Shooting Down DRONES: Does the Future of War Look Like Terminator Skeet?

Shooting Down DRONES: Does the Future of War Look Like Terminator Skeet?

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Shooting Down DRONES: Does the Future of War Look Like Terminator Skeet?

A still from SilencerCo’s tongue-in-cheek “Johnny Dronehunter: Defender of Privacy” promotional video for their Salvo 12 shotgun suppressor. Although intended as humor, the idea of using shotguns or similar weapons to take down small, inexpensive drones is perhaps not so far-fetched after all.

It’s no secret that the field of war is changing, and that fact is just as true for the infantryman as it is the F-35 Lightning II pilot. Increasingly, small, inexpensive, expendable drones are being used as intelligence, surveillance, and reconnaissance (ISR) assets, as well as delivery platforms for light ordnance as well as kamikaze weapons. Today, the use of drones in this manner is in its infancy, but the next generation of purpose-built light combat drones is being designed and built right now. Israeli firms like Duke Robotics and UVision have already created armed and kamikaze (respectively) drone systems, and combatants in the Iraqi and Syrian Civil Wars famously used drones as delivery platforms for 40mm grenades. The use of civilian light drones as “snooping” devices has already spurred the development of anti-drone weapons for security forces, including both electromagnetic “rifles” that zap drones to take control of them, as well as more crude (but still effective) anti-drone shotgun payloads.

Purpose-built military ISR drones, however, will need new solutions. Their electronics will undoubtedly be hardened to electromagnetic attack, and their skins likewise will be reinforced with high strength kevlar fabrics or other armors that can repel low powered projectiles. Coupled with small size, speed, and maneuverability, this could make ISR drones a very difficult target to destroy for infantry forces.

Light fixed-wing drones are already a tough target to destroy, even for a whole firing line of machine guns.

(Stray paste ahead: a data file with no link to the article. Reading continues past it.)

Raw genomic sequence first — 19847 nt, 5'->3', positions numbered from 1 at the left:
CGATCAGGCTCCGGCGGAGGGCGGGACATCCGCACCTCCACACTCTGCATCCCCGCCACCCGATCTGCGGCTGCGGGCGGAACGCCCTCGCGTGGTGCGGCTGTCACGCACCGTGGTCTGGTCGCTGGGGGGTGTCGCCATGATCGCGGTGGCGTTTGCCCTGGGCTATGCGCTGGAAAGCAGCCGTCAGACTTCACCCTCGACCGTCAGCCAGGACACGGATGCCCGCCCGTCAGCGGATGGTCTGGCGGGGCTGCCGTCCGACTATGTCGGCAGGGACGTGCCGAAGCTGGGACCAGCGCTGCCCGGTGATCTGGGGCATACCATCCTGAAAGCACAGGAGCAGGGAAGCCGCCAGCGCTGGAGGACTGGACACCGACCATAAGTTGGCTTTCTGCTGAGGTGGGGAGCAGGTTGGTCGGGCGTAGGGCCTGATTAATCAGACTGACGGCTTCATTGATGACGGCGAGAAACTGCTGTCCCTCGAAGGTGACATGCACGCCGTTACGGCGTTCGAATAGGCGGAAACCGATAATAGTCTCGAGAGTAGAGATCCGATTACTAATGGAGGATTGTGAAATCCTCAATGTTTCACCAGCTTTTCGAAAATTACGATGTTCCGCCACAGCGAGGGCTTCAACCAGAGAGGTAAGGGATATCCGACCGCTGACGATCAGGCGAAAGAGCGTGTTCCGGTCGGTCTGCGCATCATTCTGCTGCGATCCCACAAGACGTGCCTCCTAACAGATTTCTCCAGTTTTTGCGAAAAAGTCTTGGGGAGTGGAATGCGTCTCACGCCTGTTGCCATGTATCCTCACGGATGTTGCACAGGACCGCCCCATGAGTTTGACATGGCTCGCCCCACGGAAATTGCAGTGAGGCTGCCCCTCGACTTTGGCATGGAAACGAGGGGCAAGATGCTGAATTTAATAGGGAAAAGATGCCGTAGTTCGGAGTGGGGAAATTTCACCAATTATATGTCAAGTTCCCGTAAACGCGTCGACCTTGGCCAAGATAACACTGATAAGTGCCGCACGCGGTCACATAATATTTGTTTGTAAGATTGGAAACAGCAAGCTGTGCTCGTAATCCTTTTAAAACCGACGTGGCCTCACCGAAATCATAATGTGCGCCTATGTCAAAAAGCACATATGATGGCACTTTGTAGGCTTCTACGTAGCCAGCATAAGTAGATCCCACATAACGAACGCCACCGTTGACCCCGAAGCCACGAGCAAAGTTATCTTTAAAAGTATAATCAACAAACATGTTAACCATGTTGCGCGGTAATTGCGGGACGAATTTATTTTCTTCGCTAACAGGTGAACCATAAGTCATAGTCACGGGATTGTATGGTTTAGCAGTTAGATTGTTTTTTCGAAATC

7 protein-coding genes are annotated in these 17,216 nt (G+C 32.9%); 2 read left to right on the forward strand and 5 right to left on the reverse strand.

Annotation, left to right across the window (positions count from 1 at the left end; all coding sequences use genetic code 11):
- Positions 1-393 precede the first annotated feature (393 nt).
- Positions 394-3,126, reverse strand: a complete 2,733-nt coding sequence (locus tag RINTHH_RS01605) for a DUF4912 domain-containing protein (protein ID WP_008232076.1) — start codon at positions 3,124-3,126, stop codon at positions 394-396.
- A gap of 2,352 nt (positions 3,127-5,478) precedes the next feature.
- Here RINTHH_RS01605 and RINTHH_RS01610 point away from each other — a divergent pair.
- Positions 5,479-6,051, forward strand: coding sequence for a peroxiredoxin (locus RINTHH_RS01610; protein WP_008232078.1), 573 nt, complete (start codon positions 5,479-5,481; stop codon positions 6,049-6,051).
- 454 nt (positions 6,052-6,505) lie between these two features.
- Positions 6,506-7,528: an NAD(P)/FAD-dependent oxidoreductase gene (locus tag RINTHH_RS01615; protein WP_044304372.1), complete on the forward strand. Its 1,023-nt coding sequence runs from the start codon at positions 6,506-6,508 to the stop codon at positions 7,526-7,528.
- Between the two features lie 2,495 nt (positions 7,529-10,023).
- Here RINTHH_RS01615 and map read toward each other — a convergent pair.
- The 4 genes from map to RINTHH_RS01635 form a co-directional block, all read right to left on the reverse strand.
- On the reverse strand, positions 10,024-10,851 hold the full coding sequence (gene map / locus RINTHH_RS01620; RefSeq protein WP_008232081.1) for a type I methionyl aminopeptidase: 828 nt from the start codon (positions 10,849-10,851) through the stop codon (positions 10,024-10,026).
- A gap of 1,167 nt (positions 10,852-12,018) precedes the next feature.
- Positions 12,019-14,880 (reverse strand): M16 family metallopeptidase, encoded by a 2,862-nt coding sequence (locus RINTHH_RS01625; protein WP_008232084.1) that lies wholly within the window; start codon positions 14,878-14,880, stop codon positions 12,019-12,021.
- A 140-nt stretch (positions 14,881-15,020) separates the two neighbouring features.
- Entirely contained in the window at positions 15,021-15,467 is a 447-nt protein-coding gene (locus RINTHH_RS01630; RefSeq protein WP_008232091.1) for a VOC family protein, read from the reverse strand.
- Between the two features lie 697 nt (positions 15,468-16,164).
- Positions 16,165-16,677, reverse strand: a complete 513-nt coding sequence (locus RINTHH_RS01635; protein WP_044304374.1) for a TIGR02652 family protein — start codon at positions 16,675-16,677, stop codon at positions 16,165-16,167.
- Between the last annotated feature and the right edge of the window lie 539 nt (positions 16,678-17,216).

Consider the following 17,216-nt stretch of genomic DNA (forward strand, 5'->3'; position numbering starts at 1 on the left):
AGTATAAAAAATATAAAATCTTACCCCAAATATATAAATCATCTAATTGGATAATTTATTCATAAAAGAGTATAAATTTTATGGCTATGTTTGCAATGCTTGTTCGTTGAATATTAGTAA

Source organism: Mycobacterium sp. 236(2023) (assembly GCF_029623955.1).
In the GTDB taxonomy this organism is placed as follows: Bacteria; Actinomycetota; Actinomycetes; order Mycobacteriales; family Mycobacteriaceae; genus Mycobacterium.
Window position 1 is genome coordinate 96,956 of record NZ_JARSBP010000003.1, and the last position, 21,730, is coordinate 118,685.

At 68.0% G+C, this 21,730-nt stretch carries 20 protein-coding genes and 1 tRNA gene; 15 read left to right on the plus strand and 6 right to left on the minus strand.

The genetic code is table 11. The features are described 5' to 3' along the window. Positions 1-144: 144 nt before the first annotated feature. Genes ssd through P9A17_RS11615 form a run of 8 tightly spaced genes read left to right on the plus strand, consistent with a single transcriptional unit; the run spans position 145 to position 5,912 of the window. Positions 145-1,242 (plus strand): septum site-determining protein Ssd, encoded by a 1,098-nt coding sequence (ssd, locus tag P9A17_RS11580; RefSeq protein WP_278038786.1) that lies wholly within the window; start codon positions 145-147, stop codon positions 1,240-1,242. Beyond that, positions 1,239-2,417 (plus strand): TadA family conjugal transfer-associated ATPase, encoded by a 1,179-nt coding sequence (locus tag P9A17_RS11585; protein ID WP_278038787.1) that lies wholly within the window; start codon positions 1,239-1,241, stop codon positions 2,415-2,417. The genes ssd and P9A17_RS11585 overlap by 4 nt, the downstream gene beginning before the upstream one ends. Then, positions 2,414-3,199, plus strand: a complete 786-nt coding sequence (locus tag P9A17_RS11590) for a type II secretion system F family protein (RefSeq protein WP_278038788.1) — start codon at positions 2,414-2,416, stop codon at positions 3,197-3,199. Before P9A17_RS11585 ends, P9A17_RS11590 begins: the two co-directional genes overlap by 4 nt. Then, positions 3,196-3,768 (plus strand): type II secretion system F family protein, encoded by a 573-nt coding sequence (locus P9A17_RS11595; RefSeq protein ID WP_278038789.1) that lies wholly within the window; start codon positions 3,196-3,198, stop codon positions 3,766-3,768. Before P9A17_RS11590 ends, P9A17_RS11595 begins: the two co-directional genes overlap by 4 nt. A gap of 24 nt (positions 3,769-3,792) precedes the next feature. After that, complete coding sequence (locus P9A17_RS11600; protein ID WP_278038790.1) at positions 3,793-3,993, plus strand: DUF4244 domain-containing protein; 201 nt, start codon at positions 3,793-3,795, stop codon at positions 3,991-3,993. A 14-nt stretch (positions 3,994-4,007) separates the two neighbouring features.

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The correct solution to this problem will only be revealed in time, but for now we can brainstorm some possible new solutions. Automatic weapons fire is an obvious answer, but a light fixed wing drone is a very difficult target to hit and destroy, even for a machine gun. Perhaps automatic shotguns like the much-hyped-and-little-used AA-12 could improve hit probability even further, but such weapons would almost certainly need to be augmented with special ammunition such as high velocity multiple flechettes to be able to penetrate the skin of a purpose-built military ISR drone, similar to those designed for the Close Assault Weapon System (CAWS) program of the 1980s. High energy lasers offer another possible solution, but the power needed for such weapons would probably require batteries or generators too heavy for dismounted troops to routinely carry. Improved electronic optics could allow legacy weapons to successfully engage drones, as well, but specialized small arms optical sights designed to engage fast-moving drones exist only in theory at the moment. Maybe some of the best solutions lie in creative “low tech” weapons: Could under-barrel 40mm grenade launchers fire net payloads to tangle and disable the propellers or rotors of drones, bringing them down for recovery or destruction?

Whatever the answer ends up being, future wars will almost certainly be ones with drones and weapons designed to kill them. What do you think the best way to bring down a drone is? Let us know in the comments section below!

Hunting

via The Firearm Blog http://ift.tt/ywCWoj

September 11, 2017 at 07:08AM

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